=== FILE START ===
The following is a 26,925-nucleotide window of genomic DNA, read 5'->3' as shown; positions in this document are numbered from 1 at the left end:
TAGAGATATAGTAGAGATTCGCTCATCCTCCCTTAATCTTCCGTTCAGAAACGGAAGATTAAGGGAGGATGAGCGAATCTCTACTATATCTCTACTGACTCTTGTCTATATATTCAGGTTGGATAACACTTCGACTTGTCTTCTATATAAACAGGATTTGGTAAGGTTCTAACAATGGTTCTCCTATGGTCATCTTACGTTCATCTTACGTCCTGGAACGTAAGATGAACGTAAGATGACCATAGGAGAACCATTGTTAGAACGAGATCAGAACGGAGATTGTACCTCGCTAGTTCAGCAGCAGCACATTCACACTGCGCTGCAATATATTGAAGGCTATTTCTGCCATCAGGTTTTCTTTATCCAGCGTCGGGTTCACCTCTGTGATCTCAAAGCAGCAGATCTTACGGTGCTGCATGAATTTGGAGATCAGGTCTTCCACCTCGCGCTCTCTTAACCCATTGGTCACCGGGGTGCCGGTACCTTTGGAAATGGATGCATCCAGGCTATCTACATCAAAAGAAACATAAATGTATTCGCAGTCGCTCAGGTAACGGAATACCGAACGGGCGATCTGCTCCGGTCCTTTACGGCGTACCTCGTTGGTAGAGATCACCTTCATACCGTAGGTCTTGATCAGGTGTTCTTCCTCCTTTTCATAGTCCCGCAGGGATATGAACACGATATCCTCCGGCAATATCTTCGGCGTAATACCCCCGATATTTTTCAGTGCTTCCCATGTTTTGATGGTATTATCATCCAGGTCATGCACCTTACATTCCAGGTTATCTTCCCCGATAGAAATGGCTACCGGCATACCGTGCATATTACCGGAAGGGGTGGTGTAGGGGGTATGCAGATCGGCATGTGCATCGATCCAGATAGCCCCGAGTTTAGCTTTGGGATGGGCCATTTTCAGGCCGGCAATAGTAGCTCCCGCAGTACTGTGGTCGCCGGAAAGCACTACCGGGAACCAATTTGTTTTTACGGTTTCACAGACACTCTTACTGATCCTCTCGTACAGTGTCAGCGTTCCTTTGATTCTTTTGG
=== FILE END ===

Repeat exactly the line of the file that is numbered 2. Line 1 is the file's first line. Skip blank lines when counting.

TAGAGATATAGTAGAGATTCGCTCATCCTCCCTTAATCTTCCGTTCAGAAACGGAAGATTAAGGGAGGATGAGCGAATCTCTACTATATCTCTACTGACTCTTGTCTATATATTCAGGTTGGATAACACTTCGACTTGTCTTCTATATAAACAGGATTTGGTAAGGTTCTAACAATGGTTCTCCTATGGTCATCTTACGTTCATCTTACGTCCTGGAACGTAAGATGAACGTAAGATGACCATAGGAGAACCATTGTTAGAACGAGATCAGAACGGAGATTGTACCTCGCTAGTTCAGCAGCAGCACATTCACACTGCGCTGCAATATATTGAAGGCTATTTCTGCCATCAGGTTTTCTTTATCCAGCGTCGGGTTCACCTCTGTGATCTCAAAGCAGCAGATCTTACGGTGCTGCATGAATTTGGAGATCAGGTCTTCCACCTCGCGCTCTCTTAACCCATTGGTCACCGGGGTGCCGGTACCTTTGGAAATGGATGCATCCAGGCTATCTACATCAAAAGAAACATAAATGTATTCGCAGTCGCTCAGGTAACGGAATACCGAACGGGCGATCTGCTCCGGTCCTTTACGGCGTACCTCGTTGGTAGAGATCACCTTCATACCGTAGGTCTTGATCAGGTGTTCTTCCTCCTTTTCATAGTCCCGCAGGGATATGAACACGATATCCTCCGGCAATATCTTCGGCGTAATACCCCCGATATTTTTCAGTGCTTCCCATGTTTTGATGGTATTATCATCCAGGTCATGCACCTTACATTCCAGGTTATCTTCCCCGATAGAAATGGCTACCGGCATACCGTGCATATTACCGGAAGGGGTGGTGTAGGGGGTATGCAGATCGGCATGTGCATCGATCCAGATAGCCCCGAGTTTAGCTTTGGGATGGGCCATTTTCAGGCCGGCAATAGTAGCTCCCGCAGTACTGTGGTCGCCGGAAAGCACTACCGGGAACCAATTTGTTTTTACGGTTTCACAGACACTCTTACTGATCCTCTCGTACAGTGTCAGCGTTCCTTTGATTCTTTTGG